Most of the major equity indices ended last week in positive territory, but the big move came in the bond markets with yields moving sharply higher. Helping to push yields higher was the much stronger than expected jobs data from the US on Friday, as expectations rose that the Fed will finally increase interest rates in December.
The other main benefactor was the US dollar which rallied strongly on the news. While a Fed rate hike seems to be drawing closer, the Bank of England are projecting that it will more likely be 2017 before the first rate hike happens. The lower for longer tune which has kept market participants dancing continues to blare loudly from the major central banks!
As Friday approached the focus was on the US Employment Situation report, the latest monthly update on the US labour market from the Bureau of Labour Statistics. Market participants remain intently focused on any economic data that might influence the ‘data dependent’ US Federal Reserve and their timing for the first rate hike in 9 years.
The report turned out to be much stronger than expected – 271,000 nonfarm payroll jobs were created in October versus the consensus forecast of 190,000 – fuelling expectations that the Fed will raise rates at the December meeting. Janet Yellen, Chair of the US Federal Reserve, has caveated against solely focusing on this “traditional metric of resource utilization” but the continued improvement in the labour market is adding to calls for the Fed to lift rates from current emergency levels. Yellen is in favour of a rate hike so the economic data would need to worsen for a rate hike to be postponed till 2016.
In Europe, the FTSE Eurofirst 300 closed up +0.98% for the week while the German DAX index rose +1.27%. In the US, the S&P 500 index rose +0.95% while the tech-heavy NASDAQ Composite rose +1.85%, now up +8.68% YTD. In Asia, Japan’s Nikkei 225 index rose +0.96%. The resurgence in China’s Shanghai Composite index of mainland shares continued last week, rising +6.13%. The index has now jumped +24.58% from the low reached in August.
Government bond yields jumped sharply last week after strong jobs data raised the probability of the Fed raising interest rates in December. The US 10-year treasury yield rose 18bps to 2.33%. The move was not limited to the US. Despite the fact that more aggressive monetary policy is on the way from the European Central Bank, the German 10-year bond yield rose 17bps to 0.70%. As well, the Bank of England told markets that a rate hike might not happen till 2017, but the equivalent UK government bond yield increased 12bps to 2.04%.
On the currency front the Euro continued to lose ground against the US dollar, falling -2.76% to $1.0743. A number of the major commodities were hurt by the stronger dollar. The price of Brent Crude Oil fell -3.01% to $46.99 per barrel.
Super-Thursday at the Bank of England (BOE) provided a surprise, further pushing out the projections for reaching the 2% inflation target and most importantly the timing of raising interest rates. At the turn of this year one of the prevailing themes was monetary policy divergence. The Bank of England (BOE) and the US Federal Reserve were perceived to be moving closer to a rate hike, while the European Central Bank and the Bank of Japan were on a path of more aggressive policy easing.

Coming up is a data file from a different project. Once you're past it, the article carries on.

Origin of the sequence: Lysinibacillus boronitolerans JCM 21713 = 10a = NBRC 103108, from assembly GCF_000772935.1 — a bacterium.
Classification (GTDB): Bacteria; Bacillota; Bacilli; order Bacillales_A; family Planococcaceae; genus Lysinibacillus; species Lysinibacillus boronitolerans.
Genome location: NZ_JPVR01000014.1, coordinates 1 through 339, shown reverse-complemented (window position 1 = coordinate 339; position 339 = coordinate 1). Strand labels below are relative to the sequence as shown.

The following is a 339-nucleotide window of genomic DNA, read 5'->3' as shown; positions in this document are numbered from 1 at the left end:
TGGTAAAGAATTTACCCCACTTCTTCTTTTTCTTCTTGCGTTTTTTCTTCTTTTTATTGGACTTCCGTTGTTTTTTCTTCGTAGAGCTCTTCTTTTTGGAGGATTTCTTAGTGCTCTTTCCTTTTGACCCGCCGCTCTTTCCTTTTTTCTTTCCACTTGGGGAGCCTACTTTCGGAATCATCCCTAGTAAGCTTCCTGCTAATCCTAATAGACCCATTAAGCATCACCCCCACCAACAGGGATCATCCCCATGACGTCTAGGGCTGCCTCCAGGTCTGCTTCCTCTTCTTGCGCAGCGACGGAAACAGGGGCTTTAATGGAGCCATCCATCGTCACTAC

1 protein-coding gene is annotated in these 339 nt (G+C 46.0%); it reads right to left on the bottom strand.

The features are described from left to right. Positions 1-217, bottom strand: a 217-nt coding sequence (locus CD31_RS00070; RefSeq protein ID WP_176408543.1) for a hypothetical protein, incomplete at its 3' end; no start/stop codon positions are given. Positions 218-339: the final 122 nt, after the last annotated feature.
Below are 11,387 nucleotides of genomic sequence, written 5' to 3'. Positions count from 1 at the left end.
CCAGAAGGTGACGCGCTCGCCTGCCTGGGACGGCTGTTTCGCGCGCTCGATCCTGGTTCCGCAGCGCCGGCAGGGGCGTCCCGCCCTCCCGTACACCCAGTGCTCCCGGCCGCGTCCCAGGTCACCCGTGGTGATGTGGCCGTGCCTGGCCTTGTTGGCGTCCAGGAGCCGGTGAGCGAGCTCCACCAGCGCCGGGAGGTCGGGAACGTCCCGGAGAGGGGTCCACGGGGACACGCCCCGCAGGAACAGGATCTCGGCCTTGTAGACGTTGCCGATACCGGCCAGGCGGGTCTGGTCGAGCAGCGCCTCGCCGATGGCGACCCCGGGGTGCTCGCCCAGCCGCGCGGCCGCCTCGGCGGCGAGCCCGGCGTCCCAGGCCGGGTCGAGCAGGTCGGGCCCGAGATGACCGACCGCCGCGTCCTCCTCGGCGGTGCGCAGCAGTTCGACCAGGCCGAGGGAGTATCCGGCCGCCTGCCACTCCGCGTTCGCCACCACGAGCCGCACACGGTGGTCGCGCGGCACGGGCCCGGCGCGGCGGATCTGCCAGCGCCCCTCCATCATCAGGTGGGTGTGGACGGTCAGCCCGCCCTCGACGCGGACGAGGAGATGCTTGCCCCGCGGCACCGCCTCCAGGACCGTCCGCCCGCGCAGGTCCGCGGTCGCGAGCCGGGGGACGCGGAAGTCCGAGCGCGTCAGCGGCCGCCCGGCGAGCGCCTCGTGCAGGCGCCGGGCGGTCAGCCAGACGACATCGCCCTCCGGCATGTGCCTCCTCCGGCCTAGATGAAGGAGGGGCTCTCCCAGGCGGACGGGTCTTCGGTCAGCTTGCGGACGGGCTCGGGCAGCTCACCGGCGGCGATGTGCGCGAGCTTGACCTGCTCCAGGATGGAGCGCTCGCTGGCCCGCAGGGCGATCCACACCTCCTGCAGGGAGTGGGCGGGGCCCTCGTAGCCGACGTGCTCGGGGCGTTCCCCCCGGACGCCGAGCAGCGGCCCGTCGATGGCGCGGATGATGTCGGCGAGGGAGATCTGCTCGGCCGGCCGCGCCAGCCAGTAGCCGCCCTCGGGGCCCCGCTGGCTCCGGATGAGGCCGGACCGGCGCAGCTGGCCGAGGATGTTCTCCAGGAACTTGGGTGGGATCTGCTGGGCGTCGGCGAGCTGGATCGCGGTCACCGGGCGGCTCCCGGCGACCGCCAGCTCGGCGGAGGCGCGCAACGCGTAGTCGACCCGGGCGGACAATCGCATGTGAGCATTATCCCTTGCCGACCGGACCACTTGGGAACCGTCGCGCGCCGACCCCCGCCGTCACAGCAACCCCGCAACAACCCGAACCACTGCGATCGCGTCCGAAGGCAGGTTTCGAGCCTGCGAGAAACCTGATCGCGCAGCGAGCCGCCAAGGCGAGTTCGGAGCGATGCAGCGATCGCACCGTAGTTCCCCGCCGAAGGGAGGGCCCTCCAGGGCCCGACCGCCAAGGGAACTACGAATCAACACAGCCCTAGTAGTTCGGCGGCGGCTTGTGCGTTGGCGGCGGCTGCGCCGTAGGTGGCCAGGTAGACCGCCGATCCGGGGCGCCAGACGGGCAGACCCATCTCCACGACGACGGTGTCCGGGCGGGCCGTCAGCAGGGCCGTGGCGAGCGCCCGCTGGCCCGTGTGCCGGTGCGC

However, both the BOE and the Fed have pushed out the timing of their first rate hike as the global economic outlook has deteriorated. Previously, the BOE pushed the possibility of a rate hike out to early 2016. However, now the BOE are projecting that it will more likely be 2017 before the first rate hike happens. The lower for longer tune which has kept market participants dancing continues to blare loudly from the major central banks!
European equity markets have opened marginally higher, after a mixed session in Asia overnight. Shares in Japan and mainland China moved higher despite disappointing Chinese trade data.
It is a busy week on the macro front this week with reports on industrial production, retail sales, employment and inflation from around the globe, as well as third quarter GDP data for the Eurozone, Germany and France. The initial estimate of third quarter GDP growth is published for the Eurozone on Friday with the consensus estimate forecasting a growth rate of 0.4%, quarter on quarter.
In the US, retail sales data and the University of Michigan Consumer Sentiment survey will be closely watched, important indicators for gauging the strength of the all-important US consumer.
In Asia, China remains in focus, with reports on retail sales, industrial production and fixed asset investment released on Wednesday. The Chinese economy is being keenly watched, with its slowdown reverberating across the global economy. The big unknown is just how fast it is slowing, and the true likelihood of a hard landing.
Last month I shared some insights from Sir Alex Ferguson, from his new book “Leading”. Arsene Wenger, manager of Arsenal FC and one of Fergie’s main rivals during his time at United, hasn’t written any books but his interview with L’Equipe Sport and Style is well worth a read, for a philosophical perspective on life and management. One of my favourite quotes from the interview relates to time, the past, present and future:
“The only possible moment of happiness is the present. The past gives you regrets. And the future uncertainties. Man understood this very fast and created religion. It absolves you of what you’ve done wrong in the past and tells him not to worry about the future, because he’ll go to paradise. It means make the most of the present.”